In my final training block leading up to the Games I suffered a quad tear in training. Never having had that injury before I was worried about the recovery time and being at my best for the Games. I didn't want to let anyone down. That expectation I had on myself, the injury rehab and the ever-decreasing time to the Games became overwhelming for me.

There were times I would be overwhelmed and doubt whether or not I could make it. This was where having conversations with my wife, coach and physio helped me get back on track. These chats happened multiple times in the build-up to the Games and were essential in helping me believe in myself and the process. I went on successfully to compete at the Games and won a bronze medal.

Why do you believe mental health is so important? And how do you prioritise it?

Mental health is a huge part of being an athlete as it controls our mood and affects our ability to train and compete. We spend everyday training and trying to get our body right and should do the same for our mental health and headspace.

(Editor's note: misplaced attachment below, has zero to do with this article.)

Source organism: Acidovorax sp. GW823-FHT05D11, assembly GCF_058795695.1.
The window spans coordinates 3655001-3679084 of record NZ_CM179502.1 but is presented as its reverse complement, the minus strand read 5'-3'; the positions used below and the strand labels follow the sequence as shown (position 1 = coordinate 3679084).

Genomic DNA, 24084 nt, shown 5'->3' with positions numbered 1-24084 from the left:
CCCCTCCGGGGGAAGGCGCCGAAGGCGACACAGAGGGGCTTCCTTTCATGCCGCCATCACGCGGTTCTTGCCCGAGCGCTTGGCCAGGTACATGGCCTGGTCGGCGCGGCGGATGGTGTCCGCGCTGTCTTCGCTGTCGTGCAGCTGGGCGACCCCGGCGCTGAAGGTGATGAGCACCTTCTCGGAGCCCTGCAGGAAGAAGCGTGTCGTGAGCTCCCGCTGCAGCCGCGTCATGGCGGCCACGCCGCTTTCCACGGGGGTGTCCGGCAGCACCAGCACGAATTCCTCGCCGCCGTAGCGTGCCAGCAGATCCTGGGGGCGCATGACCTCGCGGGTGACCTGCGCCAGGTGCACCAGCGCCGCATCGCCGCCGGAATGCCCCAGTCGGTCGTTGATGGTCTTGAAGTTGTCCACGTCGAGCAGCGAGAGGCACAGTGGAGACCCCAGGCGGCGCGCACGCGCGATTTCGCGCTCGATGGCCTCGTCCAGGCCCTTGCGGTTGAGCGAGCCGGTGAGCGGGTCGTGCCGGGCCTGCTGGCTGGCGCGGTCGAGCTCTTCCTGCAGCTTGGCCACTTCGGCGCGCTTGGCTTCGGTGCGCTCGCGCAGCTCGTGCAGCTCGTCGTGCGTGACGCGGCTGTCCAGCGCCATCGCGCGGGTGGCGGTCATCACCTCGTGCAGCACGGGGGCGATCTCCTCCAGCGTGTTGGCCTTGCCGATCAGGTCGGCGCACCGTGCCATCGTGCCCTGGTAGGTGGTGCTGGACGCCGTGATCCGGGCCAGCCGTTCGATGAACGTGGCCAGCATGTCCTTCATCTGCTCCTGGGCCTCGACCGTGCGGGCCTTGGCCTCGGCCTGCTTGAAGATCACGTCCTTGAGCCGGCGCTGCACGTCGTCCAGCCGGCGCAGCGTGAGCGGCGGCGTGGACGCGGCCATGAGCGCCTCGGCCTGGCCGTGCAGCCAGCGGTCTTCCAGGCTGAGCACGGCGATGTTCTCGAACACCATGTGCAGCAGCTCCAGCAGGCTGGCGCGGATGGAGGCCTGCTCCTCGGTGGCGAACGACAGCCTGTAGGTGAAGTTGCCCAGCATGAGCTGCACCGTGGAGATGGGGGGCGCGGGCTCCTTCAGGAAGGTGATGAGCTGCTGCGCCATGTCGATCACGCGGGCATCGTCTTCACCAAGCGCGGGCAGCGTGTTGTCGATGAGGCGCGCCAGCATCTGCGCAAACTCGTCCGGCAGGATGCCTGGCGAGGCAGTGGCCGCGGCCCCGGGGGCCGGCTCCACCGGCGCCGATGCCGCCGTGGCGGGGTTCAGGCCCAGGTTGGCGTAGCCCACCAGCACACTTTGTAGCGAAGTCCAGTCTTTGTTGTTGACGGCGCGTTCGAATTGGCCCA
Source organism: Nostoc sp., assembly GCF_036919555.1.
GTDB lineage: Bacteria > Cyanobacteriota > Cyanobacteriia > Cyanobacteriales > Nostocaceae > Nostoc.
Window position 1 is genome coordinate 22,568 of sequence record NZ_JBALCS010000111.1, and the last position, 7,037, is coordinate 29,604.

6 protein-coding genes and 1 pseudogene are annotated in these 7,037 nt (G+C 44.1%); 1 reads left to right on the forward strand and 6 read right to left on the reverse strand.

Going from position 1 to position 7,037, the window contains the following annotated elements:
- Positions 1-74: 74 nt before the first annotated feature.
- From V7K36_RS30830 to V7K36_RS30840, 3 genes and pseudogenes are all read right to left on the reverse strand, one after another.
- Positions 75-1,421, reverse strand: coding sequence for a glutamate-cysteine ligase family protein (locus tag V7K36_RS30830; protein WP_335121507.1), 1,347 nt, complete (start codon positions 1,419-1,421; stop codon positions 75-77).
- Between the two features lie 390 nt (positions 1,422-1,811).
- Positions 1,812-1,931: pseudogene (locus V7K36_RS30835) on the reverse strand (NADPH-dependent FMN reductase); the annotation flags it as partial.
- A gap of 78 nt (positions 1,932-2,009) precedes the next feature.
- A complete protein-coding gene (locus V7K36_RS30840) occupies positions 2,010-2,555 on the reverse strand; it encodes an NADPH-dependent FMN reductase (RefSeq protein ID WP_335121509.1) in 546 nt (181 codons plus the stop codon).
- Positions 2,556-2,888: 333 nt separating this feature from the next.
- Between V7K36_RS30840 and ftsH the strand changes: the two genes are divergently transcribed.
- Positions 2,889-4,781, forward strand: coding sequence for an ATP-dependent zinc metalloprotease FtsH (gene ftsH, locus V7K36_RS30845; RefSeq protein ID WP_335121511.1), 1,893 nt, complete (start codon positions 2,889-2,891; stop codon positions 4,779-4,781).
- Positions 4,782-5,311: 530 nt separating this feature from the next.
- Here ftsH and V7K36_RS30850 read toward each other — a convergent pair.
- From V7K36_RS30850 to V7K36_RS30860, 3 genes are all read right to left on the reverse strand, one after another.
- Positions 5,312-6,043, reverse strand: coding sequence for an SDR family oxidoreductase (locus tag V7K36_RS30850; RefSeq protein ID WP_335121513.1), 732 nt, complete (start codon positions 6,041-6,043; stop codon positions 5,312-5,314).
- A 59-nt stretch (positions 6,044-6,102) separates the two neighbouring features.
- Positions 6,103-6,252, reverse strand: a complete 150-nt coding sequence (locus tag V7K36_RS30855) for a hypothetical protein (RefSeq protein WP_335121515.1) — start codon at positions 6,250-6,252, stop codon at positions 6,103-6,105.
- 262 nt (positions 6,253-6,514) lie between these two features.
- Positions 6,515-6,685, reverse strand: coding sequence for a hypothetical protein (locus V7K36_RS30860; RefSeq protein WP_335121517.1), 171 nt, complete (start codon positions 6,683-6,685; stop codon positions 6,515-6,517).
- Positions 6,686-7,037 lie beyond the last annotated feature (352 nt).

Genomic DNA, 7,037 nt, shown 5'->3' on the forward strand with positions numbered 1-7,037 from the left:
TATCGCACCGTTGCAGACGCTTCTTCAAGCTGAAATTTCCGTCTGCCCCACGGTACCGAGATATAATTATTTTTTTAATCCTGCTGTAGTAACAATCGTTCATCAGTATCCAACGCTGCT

The best physical preparation in the world can be derailed if our mind isn't ready. I remember plenty of days at training where I just wouldn't feel up to it and did not want to train. It might have been a tough day at work or a stressful period of study. It is important to have a break when needed. I would talk with my coach about how I was feeling, and we would come up with a plan for that session. Taking those small breaks when I needed them really helped with the rest of the training for that week and block.

Movember’s Ahead of the Game program teaches young athletes the skills and knowledge that underpin good mental health and resilience. How important do you think resilience is for an athlete?

Resilience is one of the most important attributes for an athlete. Being an elite athlete is hard, very hard, and if it wasn't, everyone would be doing it. There are many times, no matter how prepared you are, where life and competitions will throw many obstacles in front of you. It is the ability to deal with these obstacles, the ones you haven't planned for which will determine how far you will get.

Damon continues to coach and inspire in the weightlifting world. His story shows the importance of having a safe and supportive network around you. It reminds us to check in with our mates and see how they are coping. If you need additional support in what to say and how to support your mates, check out Movember Conversations for further help.